Shari Tyson, BSc, MSc
Contrary to popular belief, osteoporosis (OP) is not just an aging woman's ailment. About 8% of men can also expect to develop this disease. In fact, hip fractures in elderly men account for approximately one third of all hip fractures sustained due to OP. In addition, one third of those who have suffered such a fracture will not survive beyond a year. Yet despite the large numbers of men affected, and the millions of health care dollars allocated to the care of individuals with this disease, osteoporosis in men remains under-diagnosed, infrequently reported, and inadequately studied.
OP affects women to a greater extent than men. However, for several key reasons, men develop this disease at a much later age than women. For the first thirty years of life, the rate of bone formation exceeds the rate of resorption resulting in general bone growth and thickening. After peaking at age 30 for both sexes, the opposite is true; there is an increased rate of bone resorption and a general loss of bone mass. This rate is further accelerated in women when a dramatic decrease in estrogen production occurs at menopause.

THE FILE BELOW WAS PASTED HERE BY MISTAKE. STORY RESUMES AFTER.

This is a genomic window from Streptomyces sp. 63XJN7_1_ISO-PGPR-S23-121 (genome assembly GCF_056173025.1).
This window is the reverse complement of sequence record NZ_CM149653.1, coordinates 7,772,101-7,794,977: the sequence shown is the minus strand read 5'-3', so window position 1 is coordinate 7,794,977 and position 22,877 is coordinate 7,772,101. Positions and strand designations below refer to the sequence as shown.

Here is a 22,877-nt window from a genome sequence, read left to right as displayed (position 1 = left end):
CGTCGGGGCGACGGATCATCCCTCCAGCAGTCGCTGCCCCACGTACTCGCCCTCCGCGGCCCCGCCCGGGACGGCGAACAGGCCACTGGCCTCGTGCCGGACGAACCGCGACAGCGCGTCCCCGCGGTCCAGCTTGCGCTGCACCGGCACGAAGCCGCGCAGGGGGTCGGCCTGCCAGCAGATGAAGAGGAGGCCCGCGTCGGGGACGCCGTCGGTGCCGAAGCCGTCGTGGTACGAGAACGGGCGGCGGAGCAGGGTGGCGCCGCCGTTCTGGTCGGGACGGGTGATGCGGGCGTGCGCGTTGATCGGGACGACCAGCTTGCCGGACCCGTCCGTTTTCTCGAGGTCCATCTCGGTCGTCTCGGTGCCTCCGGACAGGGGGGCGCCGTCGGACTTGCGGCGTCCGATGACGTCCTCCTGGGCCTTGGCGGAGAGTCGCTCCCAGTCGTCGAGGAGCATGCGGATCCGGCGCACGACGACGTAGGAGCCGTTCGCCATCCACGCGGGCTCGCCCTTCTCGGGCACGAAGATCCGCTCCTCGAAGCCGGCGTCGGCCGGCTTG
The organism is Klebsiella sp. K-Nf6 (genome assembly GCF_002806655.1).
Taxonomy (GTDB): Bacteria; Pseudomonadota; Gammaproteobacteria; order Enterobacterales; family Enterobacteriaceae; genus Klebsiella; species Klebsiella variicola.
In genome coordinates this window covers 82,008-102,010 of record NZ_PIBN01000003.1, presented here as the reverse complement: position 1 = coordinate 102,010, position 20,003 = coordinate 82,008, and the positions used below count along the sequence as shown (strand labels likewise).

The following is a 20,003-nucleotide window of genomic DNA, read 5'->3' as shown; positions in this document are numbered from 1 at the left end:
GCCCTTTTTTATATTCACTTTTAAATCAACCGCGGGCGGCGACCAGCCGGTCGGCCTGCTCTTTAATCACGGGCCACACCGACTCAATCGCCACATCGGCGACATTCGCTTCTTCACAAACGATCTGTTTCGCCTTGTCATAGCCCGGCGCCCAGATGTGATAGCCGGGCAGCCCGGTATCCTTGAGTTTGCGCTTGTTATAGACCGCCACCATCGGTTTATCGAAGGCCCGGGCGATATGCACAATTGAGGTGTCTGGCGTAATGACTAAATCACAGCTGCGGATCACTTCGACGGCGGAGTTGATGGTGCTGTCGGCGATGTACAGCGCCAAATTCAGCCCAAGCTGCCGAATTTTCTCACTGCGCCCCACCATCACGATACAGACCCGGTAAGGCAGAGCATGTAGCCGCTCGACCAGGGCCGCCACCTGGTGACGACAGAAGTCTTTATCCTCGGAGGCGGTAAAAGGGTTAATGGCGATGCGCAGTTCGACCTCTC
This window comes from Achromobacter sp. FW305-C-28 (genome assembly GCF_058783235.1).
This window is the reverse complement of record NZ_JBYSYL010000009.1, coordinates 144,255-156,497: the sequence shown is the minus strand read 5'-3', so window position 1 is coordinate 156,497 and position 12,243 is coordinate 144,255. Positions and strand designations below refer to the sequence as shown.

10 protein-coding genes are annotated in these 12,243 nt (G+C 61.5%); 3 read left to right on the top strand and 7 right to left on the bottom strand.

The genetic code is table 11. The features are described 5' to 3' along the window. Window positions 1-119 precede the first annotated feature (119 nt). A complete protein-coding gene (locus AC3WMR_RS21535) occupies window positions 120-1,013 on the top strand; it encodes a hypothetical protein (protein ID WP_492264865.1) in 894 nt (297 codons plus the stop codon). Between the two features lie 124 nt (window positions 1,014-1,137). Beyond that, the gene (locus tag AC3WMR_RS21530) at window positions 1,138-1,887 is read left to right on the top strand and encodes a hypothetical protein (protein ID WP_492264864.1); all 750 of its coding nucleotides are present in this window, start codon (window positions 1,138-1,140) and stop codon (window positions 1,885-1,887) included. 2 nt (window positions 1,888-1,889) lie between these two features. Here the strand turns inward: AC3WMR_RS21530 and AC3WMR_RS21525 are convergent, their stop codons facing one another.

Both estrogen and testosterone have been shown to play key roles in preventing the resorption process. The exact manner in which testosterone performs this function has yet to be discerned.